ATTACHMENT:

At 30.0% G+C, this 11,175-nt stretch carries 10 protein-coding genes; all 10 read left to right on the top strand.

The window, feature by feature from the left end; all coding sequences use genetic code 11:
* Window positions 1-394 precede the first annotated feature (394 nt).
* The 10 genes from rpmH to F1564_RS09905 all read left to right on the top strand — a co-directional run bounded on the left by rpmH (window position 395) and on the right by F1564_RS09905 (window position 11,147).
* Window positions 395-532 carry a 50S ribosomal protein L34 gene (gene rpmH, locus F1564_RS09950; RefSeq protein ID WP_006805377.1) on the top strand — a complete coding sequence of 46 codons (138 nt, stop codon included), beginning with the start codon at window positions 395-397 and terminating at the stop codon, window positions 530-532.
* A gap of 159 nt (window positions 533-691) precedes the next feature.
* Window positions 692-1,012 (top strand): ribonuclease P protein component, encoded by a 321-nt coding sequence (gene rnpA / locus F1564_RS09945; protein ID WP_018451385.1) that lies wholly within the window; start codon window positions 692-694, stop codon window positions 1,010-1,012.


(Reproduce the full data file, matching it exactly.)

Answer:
At 30.0% G+C, this 11,175-nt stretch carries 10 protein-coding genes; all 10 read left to right on the top strand.

The window, feature by feature from the left end; all coding sequences use genetic code 11:
* Window positions 1-394 precede the first annotated feature (394 nt).
* The 10 genes from rpmH to F1564_RS09905 all read left to right on the top strand — a co-directional run bounded on the left by rpmH (window position 395) and on the right by F1564_RS09905 (window position 11,147).
* Window positions 395-532 carry a 50S ribosomal protein L34 gene (gene rpmH, locus F1564_RS09950; RefSeq protein ID WP_006805377.1) on the top strand — a complete coding sequence of 46 codons (138 nt, stop codon included), beginning with the start codon at window positions 395-397 and terminating at the stop codon, window positions 530-532.
* A gap of 159 nt (window positions 533-691) precedes the next feature.
* Window positions 692-1,012 (top strand): ribonuclease P protein component, encoded by a 321-nt coding sequence (gene rnpA / locus F1564_RS09945; protein ID WP_018451385.1) that lies wholly within the window; start codon window positions 692-694, stop codon window positions 1,010-1,012.